Syndicated columnist Mark Shields and New York Times columnist David Brooks join Amna Nawaz to discuss the week in politics, including how the Trump administration and Congress have handled conflict with Iran, indications House Speaker Nancy Pelosi is preparing to send articles of impeachment to the Senate for a trial of the president and what all the tumult means for 2020 Democrats.
The TakeOff interior houses two rows of furniture running down the sides of a center aisle. The front dinette includes benches on either side of an adjustable table, converting to an 63 x 81-in (160 x 205-cm) oversized queen bed at night. The versatile, multi-position lounge can be set up in several configurations, including an optional eight-seat dinette and a shortened bed with rear dining nook.
Pop-up tent campers are an age-old way of enjoying a light, aerodynamic tow and roomy base camp. They’re not always as quick or easy to set up as the term “pop-up” suggests, however. The new TakeOff from Dutch startup Easy Caravanning follows through on the pop-up trailer’s implied promise of quickness. A sort of pop-up camper van roof on wheels, the TakeOff rides low and light and sets up in about half a minute, making it perfect for a quick lunch break on the way to camp, as well as a cozy extended camping holiday.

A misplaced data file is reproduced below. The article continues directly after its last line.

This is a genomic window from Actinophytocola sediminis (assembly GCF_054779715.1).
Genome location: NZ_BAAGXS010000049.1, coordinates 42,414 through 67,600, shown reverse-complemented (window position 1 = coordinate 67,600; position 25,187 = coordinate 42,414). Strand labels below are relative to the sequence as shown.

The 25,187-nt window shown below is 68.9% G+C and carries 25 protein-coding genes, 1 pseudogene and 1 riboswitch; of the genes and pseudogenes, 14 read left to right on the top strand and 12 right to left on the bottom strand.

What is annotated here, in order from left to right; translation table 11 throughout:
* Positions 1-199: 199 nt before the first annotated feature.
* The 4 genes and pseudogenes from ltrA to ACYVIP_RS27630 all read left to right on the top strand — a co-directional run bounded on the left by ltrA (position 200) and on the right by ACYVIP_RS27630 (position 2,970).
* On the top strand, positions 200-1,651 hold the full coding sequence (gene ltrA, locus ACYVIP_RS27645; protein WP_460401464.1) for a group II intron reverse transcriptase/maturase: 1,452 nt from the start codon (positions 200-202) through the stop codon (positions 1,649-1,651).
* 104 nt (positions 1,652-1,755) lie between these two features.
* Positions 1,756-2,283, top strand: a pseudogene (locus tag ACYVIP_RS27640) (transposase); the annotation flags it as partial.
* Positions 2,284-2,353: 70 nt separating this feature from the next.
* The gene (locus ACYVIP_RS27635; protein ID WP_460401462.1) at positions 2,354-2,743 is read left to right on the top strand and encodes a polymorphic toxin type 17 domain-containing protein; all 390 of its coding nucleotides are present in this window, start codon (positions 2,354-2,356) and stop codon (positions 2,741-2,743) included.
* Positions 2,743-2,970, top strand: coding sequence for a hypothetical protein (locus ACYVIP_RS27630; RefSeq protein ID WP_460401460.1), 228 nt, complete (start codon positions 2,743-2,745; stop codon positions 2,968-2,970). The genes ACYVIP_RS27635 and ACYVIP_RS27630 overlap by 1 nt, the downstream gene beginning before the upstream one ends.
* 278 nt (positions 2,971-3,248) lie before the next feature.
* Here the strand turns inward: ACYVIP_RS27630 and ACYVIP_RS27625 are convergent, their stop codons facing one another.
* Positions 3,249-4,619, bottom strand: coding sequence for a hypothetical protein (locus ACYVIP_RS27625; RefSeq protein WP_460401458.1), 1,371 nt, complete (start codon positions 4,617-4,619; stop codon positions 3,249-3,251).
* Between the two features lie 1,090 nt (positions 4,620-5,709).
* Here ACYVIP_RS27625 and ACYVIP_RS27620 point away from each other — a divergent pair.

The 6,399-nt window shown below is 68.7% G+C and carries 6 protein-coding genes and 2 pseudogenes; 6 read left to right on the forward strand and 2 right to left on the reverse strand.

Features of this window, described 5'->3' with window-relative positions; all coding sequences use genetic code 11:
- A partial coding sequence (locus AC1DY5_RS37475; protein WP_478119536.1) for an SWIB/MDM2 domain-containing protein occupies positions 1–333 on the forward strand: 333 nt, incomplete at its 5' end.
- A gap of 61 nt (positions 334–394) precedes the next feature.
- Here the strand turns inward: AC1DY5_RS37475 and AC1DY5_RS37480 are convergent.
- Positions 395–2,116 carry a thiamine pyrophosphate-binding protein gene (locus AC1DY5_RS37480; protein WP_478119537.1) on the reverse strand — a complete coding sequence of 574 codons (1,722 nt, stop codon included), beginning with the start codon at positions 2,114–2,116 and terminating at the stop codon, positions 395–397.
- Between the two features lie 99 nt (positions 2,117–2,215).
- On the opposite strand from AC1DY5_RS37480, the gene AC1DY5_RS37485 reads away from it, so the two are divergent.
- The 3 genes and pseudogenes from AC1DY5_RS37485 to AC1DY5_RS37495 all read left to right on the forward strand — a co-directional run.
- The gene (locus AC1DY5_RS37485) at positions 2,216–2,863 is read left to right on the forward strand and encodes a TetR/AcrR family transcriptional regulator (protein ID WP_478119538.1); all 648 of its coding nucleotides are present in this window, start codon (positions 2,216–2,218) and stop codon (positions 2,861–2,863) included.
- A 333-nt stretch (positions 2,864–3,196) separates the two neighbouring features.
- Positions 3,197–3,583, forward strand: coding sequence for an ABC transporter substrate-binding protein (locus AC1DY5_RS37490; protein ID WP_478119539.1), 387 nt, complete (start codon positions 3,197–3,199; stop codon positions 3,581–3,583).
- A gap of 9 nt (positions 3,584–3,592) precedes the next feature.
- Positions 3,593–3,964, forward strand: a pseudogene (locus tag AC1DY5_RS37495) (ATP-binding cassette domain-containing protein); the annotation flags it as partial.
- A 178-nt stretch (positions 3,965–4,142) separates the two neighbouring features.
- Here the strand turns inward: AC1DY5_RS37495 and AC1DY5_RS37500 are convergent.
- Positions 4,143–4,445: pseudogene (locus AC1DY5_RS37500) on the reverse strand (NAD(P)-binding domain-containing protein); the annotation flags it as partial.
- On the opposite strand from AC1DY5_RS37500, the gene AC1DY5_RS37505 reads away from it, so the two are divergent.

But it’s Beaujolais Nouveau that he is most famous for, the annual celebration, on the third Thursday of November, of the first red wine to be released from the region. It’s a tradition that dates back to the 19th century, but his efforts played a definitive role in making it the international celebration it is today, so much so that he was known as the “king of Beaujolais.” Over the years, Les Vins Georges Duboeuf has expanded their Beaujolais Nouveau offerings to include a rosé and a Beaujolais-Villages Nouveau (which was particularly lovely this past year, and is still drinking beautifully).
There are a handful of names in the world of wine that have broken through the barriers of the business and come to signify an entire region, or style or more elementally, the deeply felt joy that drinking it evokes. Georges Duboeuf, who passed away on January 4, at home in Romanèche-Thorins, managed to achieve all three—and then some.
From the outside, London’s row houses have an eclectic variety of ornament, and they range in scale from palatial to boxy. But inside, they are pretty much all configured the same way. That’s because from the late 17th century up until the First World War, most residential buildings here cleaved very close to a model found across English cities: the terraced house, known in its most condensed, emblematic form as the “two-up, two-down.”